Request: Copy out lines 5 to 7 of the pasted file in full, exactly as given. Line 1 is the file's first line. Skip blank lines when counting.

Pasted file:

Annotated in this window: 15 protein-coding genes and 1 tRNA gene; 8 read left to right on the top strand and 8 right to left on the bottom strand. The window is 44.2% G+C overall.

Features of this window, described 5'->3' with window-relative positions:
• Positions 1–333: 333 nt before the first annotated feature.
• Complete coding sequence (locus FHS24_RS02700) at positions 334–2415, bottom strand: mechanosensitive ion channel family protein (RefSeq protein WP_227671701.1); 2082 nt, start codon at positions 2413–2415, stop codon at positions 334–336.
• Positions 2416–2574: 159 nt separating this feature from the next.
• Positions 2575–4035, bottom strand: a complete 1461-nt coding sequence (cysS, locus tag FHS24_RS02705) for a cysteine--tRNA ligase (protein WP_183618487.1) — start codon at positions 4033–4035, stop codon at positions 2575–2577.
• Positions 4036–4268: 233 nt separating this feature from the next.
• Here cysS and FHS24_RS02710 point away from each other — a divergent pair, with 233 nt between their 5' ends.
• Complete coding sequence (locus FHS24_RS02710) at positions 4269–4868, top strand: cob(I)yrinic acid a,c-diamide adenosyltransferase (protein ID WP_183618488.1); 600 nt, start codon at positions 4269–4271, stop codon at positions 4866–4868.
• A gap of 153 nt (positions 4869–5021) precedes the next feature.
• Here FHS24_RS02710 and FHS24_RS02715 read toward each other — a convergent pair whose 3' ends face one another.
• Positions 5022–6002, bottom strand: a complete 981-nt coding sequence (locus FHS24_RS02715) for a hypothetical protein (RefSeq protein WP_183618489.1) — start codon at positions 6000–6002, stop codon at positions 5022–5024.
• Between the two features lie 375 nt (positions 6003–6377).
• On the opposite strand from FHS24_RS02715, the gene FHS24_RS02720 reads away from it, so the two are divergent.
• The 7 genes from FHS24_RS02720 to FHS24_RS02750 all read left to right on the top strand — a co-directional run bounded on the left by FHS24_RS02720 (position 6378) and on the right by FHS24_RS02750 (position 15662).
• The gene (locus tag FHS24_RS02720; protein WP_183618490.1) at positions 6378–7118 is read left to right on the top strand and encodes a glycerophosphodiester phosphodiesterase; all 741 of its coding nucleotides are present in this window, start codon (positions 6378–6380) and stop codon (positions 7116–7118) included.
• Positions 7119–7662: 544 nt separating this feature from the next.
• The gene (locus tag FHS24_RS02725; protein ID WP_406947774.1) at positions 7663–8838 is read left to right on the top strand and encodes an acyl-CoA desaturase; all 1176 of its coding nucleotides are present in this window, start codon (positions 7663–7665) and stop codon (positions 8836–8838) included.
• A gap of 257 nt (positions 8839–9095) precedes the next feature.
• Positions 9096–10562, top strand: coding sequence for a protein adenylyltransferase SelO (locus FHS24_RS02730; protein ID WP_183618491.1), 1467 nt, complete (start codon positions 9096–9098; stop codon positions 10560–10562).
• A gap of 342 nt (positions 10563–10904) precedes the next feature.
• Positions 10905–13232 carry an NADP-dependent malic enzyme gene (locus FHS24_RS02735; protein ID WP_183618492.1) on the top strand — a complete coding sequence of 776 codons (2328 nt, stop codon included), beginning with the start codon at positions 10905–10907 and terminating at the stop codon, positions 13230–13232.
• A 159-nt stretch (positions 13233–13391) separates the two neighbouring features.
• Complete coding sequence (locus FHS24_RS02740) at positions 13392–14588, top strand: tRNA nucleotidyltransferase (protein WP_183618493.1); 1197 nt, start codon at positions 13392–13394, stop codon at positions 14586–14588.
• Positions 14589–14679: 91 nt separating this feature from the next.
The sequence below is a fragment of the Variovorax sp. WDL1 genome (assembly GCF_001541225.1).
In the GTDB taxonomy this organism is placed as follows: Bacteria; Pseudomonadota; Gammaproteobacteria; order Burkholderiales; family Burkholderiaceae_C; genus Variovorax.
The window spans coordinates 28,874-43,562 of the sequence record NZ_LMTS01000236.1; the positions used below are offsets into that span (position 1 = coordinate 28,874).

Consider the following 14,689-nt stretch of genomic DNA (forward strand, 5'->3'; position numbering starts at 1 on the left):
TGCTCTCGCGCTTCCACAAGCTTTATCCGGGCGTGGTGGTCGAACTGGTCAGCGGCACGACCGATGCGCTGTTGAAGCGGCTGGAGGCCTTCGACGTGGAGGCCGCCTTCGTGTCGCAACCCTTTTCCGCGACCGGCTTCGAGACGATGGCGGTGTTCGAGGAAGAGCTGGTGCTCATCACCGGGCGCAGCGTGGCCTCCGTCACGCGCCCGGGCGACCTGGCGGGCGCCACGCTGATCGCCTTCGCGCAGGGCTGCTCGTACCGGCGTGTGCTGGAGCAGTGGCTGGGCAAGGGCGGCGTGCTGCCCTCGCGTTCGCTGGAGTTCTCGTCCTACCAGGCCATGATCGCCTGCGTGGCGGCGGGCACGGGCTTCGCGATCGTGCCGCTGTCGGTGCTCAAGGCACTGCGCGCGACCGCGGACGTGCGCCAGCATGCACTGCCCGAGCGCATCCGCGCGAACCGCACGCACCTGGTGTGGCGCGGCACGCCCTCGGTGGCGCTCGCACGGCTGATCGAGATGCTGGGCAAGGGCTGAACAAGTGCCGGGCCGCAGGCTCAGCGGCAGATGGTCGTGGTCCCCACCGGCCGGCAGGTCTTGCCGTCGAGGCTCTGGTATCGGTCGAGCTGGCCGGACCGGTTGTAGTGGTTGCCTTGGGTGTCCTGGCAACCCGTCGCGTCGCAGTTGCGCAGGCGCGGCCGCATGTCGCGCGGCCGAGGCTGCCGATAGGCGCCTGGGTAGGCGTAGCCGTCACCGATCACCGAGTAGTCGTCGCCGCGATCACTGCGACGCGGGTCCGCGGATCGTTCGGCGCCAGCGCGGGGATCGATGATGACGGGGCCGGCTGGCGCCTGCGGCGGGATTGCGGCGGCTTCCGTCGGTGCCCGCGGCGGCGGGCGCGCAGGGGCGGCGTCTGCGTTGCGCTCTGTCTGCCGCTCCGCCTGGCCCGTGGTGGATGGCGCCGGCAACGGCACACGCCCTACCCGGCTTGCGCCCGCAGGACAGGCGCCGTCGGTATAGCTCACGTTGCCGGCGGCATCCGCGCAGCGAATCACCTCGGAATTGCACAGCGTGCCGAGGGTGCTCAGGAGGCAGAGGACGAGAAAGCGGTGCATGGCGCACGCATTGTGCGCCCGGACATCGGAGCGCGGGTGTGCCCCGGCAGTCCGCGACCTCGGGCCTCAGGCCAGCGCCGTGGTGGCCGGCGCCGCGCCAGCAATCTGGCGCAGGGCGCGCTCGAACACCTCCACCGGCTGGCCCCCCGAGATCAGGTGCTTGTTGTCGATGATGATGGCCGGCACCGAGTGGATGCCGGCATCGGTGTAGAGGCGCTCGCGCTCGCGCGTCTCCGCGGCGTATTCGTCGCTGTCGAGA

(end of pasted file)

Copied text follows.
• Positions 2416–2574: 159 nt separating this feature from the next.
• Positions 2575–4035, bottom strand: a complete 1461-nt coding sequence (cysS, locus tag FHS24_RS02705) for a cysteine--tRNA ligase (protein WP_183618487.1) — start codon at positions 4033–4035, stop codon at positions 2575–2577.
• Positions 4036–4268: 233 nt separating this feature from the next.